The Bengal is a healthy, vigorous breed, with an average lifespan of about 15 or more years. There are no widely reported health concerns in this breed. The Bengal’s so recent wild ancestors crossed with completely unrelated domestic cats give it a particular health boost, called “hybrid vigor.”

Care
  The short, thick coat of the Bengal is easily cared for with weekly combing to remove dead hair and distribute skin oils. A bath is rarely necessary. Brush the teeth to prevent periodontal disease. Daily dental hygiene is best, but weekly brushing is better than nothing. Trim the nails every couple of weeks. Wipe the corners of the eyes with a soft, damp cloth to remove any discharge. Use a separate area of the cloth for each eye so you don’t run the risk of spreading any infection. Check the ears weekly. If they look dirty, wipe them out with a cotton ball or soft damp cloth moistened with a 50-50 mixture of cider vinegar and warm water. 
  Avoid using cotton swabs, which can damage the interior of the ear. Keep the litter box spotlessly clean. Cats are very particular about bathroom hygiene, and a dirty box may cause them to start using other places in the house instead. It’s a good idea to keep a Bengal as an indoor-only cat to protect him from diseases spread by other cats, attacks by dogs or coyotes, and the other dangers that face cats who go outdoors, such as being hit by a car. Keeping him indoors also protects local birds and wildlife from this avid hunter. If possible, build your Bengal a large outdoor enclosure where he can jump and climb safely. 
  Bengals who go outdoors also run the risk of being stolen by someone who would like to have such a beautiful cat without paying for it.

Behavioral Traits
  The Bengal’s unusual range of vocalization is distinct among companion cats and is one of the remaining attributes of its wild Asian Leopard Cat ancestry. Because Bengals are genetically so close to a wild feline, this breed should be kept indoors and managed very conscientiously. Owners of Bengals need to ensure that their cats have a stimulating living environment and receive plenty of attention, to keep them from becoming bored and potentially destructive.

Activity Level
  Bengals are muscular, energetic, athletic animals that usually enjoy playing in water. They are one of the few cat breeds that seem to really enjoy being walked on a leash around the neighborhood. Domestic Bengals are almost always indoor cats, as their close wild ancestry does not make them particularly suitable for an outdoor, free-roaming lifestyle. These active cats require a constant influx of activities and distractions, including new toys and rotation of climbing trees and scratching posts, to keep them occupied.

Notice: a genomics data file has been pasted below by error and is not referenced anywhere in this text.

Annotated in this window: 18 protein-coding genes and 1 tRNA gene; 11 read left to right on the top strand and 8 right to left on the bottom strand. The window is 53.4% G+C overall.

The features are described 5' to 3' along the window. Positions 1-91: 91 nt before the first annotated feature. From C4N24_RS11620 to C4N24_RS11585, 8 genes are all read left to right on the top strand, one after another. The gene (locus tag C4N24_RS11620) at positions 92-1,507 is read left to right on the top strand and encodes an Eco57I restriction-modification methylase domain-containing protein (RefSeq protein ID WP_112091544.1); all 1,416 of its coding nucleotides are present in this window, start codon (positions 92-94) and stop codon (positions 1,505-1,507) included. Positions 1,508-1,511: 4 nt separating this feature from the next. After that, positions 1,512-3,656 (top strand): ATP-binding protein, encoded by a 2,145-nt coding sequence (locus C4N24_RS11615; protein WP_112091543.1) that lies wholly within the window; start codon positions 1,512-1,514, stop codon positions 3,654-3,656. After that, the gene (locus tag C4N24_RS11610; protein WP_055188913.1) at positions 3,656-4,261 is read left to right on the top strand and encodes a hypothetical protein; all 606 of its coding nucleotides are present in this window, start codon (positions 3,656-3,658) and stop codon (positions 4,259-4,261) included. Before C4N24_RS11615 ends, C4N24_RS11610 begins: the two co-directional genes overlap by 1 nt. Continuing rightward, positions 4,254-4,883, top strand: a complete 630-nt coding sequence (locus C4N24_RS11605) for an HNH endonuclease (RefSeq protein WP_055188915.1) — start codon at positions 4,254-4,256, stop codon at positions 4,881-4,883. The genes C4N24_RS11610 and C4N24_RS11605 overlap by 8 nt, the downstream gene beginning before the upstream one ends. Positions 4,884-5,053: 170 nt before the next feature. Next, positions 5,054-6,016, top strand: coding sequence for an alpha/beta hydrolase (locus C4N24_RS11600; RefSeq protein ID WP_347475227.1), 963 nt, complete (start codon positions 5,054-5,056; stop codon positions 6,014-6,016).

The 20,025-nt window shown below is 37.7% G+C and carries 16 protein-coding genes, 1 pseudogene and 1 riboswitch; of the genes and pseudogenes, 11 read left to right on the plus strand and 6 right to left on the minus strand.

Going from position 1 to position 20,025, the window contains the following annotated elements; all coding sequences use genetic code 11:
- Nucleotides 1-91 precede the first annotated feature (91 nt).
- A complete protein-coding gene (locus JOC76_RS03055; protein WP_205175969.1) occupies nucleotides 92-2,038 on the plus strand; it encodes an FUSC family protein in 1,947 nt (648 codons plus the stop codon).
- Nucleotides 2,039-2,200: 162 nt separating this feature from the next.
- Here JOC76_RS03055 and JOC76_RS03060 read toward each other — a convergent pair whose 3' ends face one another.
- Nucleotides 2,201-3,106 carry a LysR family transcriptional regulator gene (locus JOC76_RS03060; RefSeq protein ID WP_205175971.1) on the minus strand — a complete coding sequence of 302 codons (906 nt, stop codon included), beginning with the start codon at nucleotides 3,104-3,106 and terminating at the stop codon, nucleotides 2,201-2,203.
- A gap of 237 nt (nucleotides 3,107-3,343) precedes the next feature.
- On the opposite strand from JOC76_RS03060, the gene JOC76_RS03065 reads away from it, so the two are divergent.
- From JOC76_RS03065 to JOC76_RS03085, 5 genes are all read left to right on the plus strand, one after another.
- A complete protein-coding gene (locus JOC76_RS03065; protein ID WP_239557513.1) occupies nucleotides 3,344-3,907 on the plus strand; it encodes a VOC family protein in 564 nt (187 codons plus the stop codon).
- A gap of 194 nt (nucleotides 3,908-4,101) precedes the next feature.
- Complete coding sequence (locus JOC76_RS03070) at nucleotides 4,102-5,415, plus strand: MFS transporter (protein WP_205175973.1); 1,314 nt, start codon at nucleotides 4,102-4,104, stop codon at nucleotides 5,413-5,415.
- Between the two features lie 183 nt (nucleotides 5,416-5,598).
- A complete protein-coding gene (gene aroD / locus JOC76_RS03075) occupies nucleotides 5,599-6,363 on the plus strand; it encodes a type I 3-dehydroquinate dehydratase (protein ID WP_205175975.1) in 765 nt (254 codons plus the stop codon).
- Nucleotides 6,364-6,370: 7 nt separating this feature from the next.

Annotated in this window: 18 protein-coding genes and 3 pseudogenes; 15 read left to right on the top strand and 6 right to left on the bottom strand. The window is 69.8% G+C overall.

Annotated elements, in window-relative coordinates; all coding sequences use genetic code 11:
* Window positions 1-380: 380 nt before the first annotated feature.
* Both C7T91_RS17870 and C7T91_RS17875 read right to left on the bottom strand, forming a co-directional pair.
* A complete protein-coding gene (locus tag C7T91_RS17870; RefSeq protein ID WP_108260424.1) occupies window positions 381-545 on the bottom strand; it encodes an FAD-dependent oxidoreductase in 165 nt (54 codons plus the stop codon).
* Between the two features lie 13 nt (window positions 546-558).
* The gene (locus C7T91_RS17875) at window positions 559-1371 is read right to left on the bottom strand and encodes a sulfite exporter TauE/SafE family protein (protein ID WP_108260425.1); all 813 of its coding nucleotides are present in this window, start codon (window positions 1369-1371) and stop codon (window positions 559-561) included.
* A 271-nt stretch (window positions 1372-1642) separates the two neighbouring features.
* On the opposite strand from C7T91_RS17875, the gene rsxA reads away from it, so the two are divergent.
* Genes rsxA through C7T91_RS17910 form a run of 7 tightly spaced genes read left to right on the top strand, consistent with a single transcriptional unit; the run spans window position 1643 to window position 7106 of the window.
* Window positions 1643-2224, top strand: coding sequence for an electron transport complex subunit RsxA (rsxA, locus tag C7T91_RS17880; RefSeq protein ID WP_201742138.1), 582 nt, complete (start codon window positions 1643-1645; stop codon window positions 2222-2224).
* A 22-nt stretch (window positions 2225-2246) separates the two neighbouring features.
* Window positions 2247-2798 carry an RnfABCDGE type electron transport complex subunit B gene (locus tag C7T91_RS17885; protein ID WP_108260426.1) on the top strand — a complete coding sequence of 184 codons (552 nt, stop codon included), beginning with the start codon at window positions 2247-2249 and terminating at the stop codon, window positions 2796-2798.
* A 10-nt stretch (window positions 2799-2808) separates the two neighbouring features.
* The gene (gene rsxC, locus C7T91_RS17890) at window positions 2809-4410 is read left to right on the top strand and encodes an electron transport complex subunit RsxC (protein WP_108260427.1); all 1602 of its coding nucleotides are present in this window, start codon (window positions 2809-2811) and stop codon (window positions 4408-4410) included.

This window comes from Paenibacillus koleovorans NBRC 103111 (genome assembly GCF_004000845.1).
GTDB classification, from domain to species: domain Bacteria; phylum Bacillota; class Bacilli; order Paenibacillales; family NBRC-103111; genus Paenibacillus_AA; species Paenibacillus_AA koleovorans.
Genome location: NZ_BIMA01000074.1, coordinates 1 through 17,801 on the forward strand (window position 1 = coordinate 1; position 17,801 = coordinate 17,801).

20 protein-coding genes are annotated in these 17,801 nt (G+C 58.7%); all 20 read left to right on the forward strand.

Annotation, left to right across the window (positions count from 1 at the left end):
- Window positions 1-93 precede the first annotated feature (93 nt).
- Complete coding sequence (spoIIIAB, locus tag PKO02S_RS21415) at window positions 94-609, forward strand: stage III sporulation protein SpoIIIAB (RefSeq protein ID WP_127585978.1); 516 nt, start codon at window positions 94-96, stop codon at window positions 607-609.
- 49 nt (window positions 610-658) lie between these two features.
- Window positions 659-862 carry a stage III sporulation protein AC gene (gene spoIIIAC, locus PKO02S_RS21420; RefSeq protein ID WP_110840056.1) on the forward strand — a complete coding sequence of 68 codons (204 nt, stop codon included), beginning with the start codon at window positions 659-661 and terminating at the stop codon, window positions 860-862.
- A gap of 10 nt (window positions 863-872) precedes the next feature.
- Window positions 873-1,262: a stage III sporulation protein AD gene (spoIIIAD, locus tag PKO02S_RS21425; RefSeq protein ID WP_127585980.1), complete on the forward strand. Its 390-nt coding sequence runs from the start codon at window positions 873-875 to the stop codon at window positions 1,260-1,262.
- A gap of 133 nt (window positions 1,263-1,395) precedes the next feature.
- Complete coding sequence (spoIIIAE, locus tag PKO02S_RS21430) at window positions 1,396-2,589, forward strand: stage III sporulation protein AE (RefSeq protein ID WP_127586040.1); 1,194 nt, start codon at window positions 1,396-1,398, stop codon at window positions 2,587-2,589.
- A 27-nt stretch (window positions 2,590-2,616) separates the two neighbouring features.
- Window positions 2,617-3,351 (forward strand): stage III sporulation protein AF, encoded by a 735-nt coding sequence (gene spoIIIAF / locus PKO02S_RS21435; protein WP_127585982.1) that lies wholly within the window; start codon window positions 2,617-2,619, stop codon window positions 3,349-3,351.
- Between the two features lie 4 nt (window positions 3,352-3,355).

Grooming
  Bengals have a short, luxurious, soft coat that is easy to care for with weekly brushing. He will love the attention, and if you brush him more often you will find fewer dust bunnies and hairballs around the house.
  The rest is basic care. Trim the nails as needed, usually weekly. Check the ears every week for redness or a bad smell that could indicate an infection. If the ears look dirty, wipe them out with a cotton ball dampened with a gentle cleanser recommended by your veterinarian. Brush his teeth frequently at home with a vet-approved pet toothpaste and schedule veterinary cleanings as needed. Start brushing, nail trimming and teeth brushing early so your kitten becomes accepting of this activity.

Children And Other Pets
  The active and social Bengal is a perfect choice for families with children and cat-friendly dogs. He will play fetch as well as any retriever, learns tricks easily and loves the attention he receives from children who treat him politely and with respect. He’s smart enough to get out of the way of toddlers but loves school-age children because they are a match for his energy level and curiosity. 
  Nothing scares him, certainly not dogs, and he will happily make friends with them if they don’t give him any trouble. Always introduce any pets, even other cats, slowly and in a controlled setting. Like many active cats, bengals have a high prey drive and should not be trusted with smaller prey animals such as: hamsters, smaller rabbits and guinea pigs.

Is the Bengal the Right Breed for you?
Low Maintenance: Occasional grooming is advised to keep its coat in good shape. Though we see cats regularly lick their coats to clean themselves, some regular grooming can be good; it removes hair, prevents matting, and stimulates circulation. Frequency should be every few weeks.
Moderate Shedding: Expect this cat to shed moderately. By providing it proper nutrition, regular grooming, and keeping the shedding contained to a small area, like a pet bed, will minimize shedding and make it more manageable.
Health Problems: Unfortunately, it is known to have a myriad count of illnesses and conditions. Owners with these cat breeds should prepare for some long-term medical costs or hedge their risks with pet insurance.
Low Vocalization: It is known to be quiet. Therefore, owners shouldn't be concerned of excessive and undesirable crying or meowing, especially at night.
Attention Seeking: This breed needs lots of attention. Owners who are home often or are able to participate in activities with this cat breed will be delighted. Time alone spent can be 4 to 8 hours per day.
Very Active: It likes to engage in activities. Try to spend 10-15 minutes actively involved with this breed several times a day. Daily exercise will help maintain its body weight and keep its muscles toned and strong.
Good With Others: It is usually good with adults and older children  and can be affectionate towards them.

Did You Know?
  Bengals with seal sepia, seal lynx and seal mink color patterns, which have a pale white or cream background, are known as “snow” Bengals.